Andy Turner is Church Action on Poverty’s new Churches Engagement Worker. If you live in the South of England, he has an invitation for you!
Probably like you, I came to Church Action on Poverty because I am passionate about social justice. Increasingly I am seeing situations that trouble and overwhelm me. For example…
It’s broad daylight, I’m walking to the bus and I’m ambushed. This happens quite a lot these days. You may share the same experience. I’m zigzagging traffic crossing the road, passing a group of homeless people, sleeping out in the slush, blankets and duvets soaked. I feel overwhelmed.
Or the queue for a food bank stretches round the block, and I’m angry – in such a wealthy country, why do we have food banks in the twenty-first century? Or the debt worker I met, explaining her appointments: “The sessions always start with tears now. … tears for the first 10 minutes. People have so much to deal with.” I’m ambushed, overwhelmed and left feeling powerless about poverty.
But I know that when we act together, we can make a difference. Saira Zafar knows this too. In Birmingham city centre in the middle of a summertime English Defence League march, she was cornered in a crowd, abuse being hurled at her by far-right protesters. She recalls, “They were closing in… yeah, there were so many of them.” It was then a stranger, Saffiyah Khan, stepped in to defend Zafar and confront the aggressive protesters: “I wasn’t going to let someone … be put in that position… There was no excuse to do nothing really.” The photograph of Khan smiling serenely in the face of a far-right protester went viral.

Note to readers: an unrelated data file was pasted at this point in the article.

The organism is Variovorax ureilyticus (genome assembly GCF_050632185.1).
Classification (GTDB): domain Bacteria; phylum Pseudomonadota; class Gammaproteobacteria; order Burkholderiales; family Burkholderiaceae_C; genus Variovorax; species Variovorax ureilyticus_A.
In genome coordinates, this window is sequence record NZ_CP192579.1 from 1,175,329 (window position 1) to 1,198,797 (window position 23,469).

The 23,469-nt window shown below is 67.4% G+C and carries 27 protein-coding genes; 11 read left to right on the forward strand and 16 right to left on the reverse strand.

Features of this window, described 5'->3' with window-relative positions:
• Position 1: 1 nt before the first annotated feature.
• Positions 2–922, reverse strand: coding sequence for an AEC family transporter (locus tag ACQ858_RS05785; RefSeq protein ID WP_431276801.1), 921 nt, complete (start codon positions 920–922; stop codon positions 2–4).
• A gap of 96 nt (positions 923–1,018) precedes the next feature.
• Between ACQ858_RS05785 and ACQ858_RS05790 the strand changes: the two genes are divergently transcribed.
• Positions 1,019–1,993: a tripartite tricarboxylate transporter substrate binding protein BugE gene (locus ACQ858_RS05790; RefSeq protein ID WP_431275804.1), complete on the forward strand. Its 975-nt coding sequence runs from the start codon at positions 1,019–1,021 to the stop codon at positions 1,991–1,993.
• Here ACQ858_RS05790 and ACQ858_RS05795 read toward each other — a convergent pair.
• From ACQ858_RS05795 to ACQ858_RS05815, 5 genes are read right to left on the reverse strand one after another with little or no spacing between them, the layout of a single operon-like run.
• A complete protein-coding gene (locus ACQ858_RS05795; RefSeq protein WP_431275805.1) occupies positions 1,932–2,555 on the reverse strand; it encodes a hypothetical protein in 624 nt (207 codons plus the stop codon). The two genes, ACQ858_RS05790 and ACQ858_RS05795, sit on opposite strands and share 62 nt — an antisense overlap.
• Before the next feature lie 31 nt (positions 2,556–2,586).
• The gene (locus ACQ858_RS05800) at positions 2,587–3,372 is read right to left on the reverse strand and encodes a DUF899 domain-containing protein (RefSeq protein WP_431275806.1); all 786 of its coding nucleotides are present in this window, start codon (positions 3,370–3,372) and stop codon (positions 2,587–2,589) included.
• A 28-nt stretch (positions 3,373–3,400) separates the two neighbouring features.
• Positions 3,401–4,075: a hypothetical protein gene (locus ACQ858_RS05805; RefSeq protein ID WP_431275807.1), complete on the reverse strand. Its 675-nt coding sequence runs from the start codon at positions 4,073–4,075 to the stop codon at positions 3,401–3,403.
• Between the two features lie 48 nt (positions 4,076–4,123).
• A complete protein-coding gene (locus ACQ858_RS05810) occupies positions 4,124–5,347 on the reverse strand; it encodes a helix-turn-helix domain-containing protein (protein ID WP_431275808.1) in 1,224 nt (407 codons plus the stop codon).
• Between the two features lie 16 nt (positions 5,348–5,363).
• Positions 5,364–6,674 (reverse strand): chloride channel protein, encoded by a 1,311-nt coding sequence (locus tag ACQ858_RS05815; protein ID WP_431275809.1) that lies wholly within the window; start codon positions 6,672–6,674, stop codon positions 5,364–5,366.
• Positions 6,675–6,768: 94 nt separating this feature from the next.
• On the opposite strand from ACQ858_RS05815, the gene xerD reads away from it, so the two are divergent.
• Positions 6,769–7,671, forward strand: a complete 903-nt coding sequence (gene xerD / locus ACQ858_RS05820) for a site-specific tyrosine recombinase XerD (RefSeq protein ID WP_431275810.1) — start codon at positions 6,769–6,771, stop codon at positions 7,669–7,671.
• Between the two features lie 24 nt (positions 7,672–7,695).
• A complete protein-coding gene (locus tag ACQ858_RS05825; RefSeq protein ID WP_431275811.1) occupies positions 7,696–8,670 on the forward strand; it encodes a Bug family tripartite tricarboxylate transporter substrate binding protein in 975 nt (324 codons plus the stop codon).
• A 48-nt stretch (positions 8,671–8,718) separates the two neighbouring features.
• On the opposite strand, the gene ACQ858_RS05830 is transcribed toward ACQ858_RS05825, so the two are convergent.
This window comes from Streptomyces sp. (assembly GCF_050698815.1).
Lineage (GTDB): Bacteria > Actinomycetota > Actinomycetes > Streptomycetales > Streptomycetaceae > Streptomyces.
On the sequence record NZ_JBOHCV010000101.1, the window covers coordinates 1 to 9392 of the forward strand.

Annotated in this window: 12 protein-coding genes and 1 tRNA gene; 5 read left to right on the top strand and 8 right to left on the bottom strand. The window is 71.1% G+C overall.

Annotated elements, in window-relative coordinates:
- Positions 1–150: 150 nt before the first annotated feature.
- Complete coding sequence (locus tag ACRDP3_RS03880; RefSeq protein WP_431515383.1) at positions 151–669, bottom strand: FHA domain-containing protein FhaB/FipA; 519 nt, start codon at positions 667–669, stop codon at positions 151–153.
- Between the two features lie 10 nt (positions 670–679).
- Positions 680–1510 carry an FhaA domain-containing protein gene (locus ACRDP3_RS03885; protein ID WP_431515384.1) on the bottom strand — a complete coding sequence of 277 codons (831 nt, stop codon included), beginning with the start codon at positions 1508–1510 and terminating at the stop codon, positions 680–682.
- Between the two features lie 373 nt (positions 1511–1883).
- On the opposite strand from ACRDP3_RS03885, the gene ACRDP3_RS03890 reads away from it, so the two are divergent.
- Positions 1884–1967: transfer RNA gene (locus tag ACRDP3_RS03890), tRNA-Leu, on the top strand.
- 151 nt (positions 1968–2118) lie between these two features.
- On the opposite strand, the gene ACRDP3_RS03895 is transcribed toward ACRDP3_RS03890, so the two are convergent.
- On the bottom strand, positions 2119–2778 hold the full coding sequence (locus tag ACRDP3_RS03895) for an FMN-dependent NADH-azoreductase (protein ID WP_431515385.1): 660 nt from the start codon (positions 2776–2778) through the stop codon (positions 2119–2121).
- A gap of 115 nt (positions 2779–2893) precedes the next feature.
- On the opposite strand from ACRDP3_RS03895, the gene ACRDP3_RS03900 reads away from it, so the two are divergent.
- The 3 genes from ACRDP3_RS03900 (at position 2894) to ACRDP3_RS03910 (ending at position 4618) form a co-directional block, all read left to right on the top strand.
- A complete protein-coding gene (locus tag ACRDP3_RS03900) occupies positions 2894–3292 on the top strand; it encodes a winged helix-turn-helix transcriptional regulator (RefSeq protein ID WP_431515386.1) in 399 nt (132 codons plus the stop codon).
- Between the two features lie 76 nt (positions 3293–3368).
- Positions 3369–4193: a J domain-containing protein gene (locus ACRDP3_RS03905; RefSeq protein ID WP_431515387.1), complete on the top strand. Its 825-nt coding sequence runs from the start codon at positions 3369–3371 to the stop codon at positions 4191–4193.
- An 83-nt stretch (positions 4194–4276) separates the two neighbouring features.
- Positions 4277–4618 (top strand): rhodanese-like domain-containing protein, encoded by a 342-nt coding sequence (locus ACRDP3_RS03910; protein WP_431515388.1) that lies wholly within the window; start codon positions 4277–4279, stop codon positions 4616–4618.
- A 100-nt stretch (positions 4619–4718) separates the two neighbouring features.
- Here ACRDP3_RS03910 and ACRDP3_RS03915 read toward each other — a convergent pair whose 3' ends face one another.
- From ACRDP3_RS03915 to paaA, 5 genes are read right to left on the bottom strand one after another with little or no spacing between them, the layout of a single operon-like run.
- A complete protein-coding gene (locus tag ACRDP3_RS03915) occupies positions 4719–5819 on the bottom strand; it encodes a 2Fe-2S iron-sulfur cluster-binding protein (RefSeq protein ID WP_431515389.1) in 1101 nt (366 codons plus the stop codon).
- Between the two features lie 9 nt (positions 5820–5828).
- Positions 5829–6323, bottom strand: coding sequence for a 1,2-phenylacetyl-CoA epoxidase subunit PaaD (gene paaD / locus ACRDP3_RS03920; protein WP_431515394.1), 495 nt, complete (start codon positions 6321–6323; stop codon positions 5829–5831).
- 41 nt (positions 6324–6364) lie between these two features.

When they finally met together after the ordeal, in an interview months later, Zafar said to Khan, “I just want to say thanks a lot for your help and for stepping forward and supporting me in that situation, it did really mean a lot. And together we defeated the EDL, I would say, at that rally.”
“Solidarity is so important,” says Khan.
Change can happen because we spot a problem and do something about it, there and then. Other times we might miss it, feel overwhelmed, or not know where to start.
My background and my passion is community work, collective action with a whole mix of people coming together working to make a difference. I am keen to explore how churches in the South of England can work alongside Church Action on Poverty to tackle the root causes of poverty and injustice. To do this, I need to meet and speak with those churches, to find ways together of addressing the issues that make so many of us feel overwhelmed, angry, sad, afraid and unable to make a difference. Together we can do this, and Church Action on Poverty is here to bring people together.
We need you, your passion, your stories, and your experience of working in your church community. I am planning a number of gatherings: opportunities to look at the experience of poverty, how we can tackle the root causes together, and how we can engage your church in Church Action on Poverty’s work.
Sound useful? Do be in touch and let’s make plans.